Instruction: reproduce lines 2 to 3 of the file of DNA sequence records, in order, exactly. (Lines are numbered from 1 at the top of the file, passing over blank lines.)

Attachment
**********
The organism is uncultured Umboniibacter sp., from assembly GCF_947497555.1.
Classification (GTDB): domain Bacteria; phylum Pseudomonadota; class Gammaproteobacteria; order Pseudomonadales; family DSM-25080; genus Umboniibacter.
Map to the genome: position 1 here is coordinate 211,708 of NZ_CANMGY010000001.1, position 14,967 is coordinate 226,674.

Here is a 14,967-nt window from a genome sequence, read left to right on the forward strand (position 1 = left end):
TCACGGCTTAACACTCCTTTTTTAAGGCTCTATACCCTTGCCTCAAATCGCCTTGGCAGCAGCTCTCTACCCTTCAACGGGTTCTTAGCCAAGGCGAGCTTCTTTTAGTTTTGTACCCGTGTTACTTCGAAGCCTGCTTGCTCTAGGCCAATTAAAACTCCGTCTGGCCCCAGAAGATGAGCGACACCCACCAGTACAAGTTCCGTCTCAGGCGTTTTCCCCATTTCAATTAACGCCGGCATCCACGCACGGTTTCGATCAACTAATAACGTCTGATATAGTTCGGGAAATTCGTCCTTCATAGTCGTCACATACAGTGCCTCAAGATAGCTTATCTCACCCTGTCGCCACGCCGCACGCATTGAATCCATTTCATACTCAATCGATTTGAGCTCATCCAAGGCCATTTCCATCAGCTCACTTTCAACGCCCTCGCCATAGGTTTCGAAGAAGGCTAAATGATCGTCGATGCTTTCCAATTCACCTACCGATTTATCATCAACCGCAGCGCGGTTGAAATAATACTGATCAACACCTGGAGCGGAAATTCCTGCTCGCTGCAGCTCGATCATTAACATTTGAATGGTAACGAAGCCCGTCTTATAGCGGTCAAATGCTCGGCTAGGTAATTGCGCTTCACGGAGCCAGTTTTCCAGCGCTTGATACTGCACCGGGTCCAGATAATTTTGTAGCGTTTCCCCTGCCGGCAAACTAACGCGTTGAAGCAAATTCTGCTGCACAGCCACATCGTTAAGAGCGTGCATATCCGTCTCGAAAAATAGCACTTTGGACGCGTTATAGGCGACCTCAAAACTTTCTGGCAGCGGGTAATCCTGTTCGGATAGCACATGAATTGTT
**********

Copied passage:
Classification (GTDB): domain Bacteria; phylum Pseudomonadota; class Gammaproteobacteria; order Pseudomonadales; family DSM-25080; genus Umboniibacter.
Map to the genome: position 1 here is coordinate 211,708 of NZ_CANMGY010000001.1, position 14,967 is coordinate 226,674.